Your table needs to allow for the number of diners you want to seat comfortably and still leave enough room to walk around it. The width of your table should be at least 36 inches wide so there is ample space for place settings as well as food. Typically, as the table length increases, so does the width of the table top. Read on for sizes and shapes to consider when planning a dining room table.

Measure table-to-wall clearance. Measure the space around the room. To allow diners to sit down and get up easily from their seats, try to leave 24-36+" between your table and the walls.

Measure table-to-furniture clearance. If there is other furniture in the dining space, begin your 24-36+" measurement from the edge of the furniture instead of the wall.

My crazy way of measuring. To test out a table size in a room I grab a bed sheet or two, place it where the table will go, and fold it into the shape of the table. This allows me to visualize the space it will take up. Then I can measure the wall/furniture-to-table clearance. If your table has leaves, include them in your calculations.

Don't overcrowd your table. The table manufacturer should recommend the number of people that can comfortably be seated without touching elbows while eating.

Each person needs about 2 feet of eating space. Of course, if your table allows for it, you might be able to squeeze in another seat or two for those occasional larger gatherings.

Round tables are great for small spaces. They fit in tight spaces and have no sharp corners to bump into. You can usually fit more people around it because it has no corners. Pedestal tables are even better, as they offer more legroom.

Seating size for a round table. I usually stick to this calculation to begin looking for round tables. Manufacturers may offer different recommendations, and you might be able to add more seating for a tighter fit. Also keep in mind that using a pedastal base allows more seating because it eliminates the legs that can get in the way of a chair.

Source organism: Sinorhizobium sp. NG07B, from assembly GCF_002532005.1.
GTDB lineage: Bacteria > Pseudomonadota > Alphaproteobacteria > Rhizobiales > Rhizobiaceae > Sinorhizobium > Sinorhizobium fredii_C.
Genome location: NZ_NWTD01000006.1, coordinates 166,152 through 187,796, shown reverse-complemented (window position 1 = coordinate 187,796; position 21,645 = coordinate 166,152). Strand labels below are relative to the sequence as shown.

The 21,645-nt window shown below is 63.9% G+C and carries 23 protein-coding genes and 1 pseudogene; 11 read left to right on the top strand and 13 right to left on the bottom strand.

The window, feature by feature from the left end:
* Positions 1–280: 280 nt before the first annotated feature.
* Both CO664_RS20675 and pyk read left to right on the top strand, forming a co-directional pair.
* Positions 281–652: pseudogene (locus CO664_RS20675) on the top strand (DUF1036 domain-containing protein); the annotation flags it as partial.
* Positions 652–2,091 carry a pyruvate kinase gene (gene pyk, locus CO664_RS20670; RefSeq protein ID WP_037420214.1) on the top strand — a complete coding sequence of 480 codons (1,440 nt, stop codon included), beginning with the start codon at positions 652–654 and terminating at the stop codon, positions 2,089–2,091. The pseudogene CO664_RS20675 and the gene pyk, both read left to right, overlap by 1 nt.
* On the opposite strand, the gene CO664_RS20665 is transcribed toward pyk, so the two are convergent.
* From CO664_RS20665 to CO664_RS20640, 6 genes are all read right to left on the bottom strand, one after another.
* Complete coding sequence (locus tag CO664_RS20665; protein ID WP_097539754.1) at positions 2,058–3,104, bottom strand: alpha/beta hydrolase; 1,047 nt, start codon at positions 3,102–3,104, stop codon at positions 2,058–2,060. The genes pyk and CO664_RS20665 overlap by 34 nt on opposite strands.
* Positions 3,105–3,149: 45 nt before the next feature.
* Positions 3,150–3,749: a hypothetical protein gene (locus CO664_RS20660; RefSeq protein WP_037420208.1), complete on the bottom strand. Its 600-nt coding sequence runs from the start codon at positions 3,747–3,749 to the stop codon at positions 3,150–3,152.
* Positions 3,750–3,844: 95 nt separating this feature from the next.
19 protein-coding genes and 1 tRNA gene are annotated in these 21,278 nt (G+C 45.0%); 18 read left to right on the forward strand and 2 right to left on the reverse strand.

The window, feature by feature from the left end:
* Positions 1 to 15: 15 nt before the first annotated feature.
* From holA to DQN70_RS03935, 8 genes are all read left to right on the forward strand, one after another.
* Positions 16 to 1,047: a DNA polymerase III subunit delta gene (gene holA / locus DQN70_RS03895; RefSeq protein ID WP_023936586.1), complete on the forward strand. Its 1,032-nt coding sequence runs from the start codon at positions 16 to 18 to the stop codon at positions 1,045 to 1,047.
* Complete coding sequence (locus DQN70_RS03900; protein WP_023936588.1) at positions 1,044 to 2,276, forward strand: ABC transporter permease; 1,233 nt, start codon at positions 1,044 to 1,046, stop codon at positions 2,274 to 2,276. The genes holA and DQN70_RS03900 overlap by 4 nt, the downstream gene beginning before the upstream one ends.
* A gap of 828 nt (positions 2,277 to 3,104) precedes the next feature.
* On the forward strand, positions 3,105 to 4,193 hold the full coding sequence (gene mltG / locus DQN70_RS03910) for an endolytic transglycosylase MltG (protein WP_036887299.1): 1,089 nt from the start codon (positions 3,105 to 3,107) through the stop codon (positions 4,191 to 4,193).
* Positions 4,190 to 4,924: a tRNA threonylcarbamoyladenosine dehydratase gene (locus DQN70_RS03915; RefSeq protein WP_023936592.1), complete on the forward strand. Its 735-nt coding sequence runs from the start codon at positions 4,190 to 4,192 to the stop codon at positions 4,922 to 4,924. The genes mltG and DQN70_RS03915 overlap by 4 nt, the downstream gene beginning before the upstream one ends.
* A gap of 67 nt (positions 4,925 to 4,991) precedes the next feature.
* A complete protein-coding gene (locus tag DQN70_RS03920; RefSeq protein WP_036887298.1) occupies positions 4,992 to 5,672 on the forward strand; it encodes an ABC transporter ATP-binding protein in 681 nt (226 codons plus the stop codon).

• 3' diameter seats 4

  • 4' diameter seats 5

  • 5' diameter seats 6

  • 6' diameter seats 7

  • 7' diameter seats 8

Note: Large round tables can make it difficult to reach for food. Rectangular shapes seem to work better for seating very large crowds.

A rectangular table works well in a long, narrow room, it leaves more room for traffic flow.

Seating size for a rectangular table. These are the sizes I stick to when designing rectangular tables. Different bases/legs may offer different seating arrangements, and you might be able to add more seating for a tighter fit.

  • 4' - 5' long seats 4 - 6

  • 6' - 7’ long seats 6 - 8

  • 8’ - 9' long seats 8 - 10

  • 10-11' seats 10 - 12


Lazy susan feature. If you choose a round table 60-72" in diameter, add the convenience of a center lazy susan. Although the round table can be a space saver, the larger it gets the harder it becomes to reach the mashed potatoes.

Go big on the table and small on the seating. When looking to take up less room in a space, try a bench instead of chairs on one or two sides of your table. Make sure you can push the bench under the table so you can stash it away when not in use.

Go square. If your room is square, a square table, like a round one, makes for a more intimate dining experience because everyone is an equal distance apart. Also it will look great mimicking the room shape around it.

Like the round table, the bigger a square table is, the harder it will be to reach for food. If you are looking to seat more than eight people comfortably, you might be better off with a square table that has extensions, so that it can turn into a rectangular shape for a dinner party.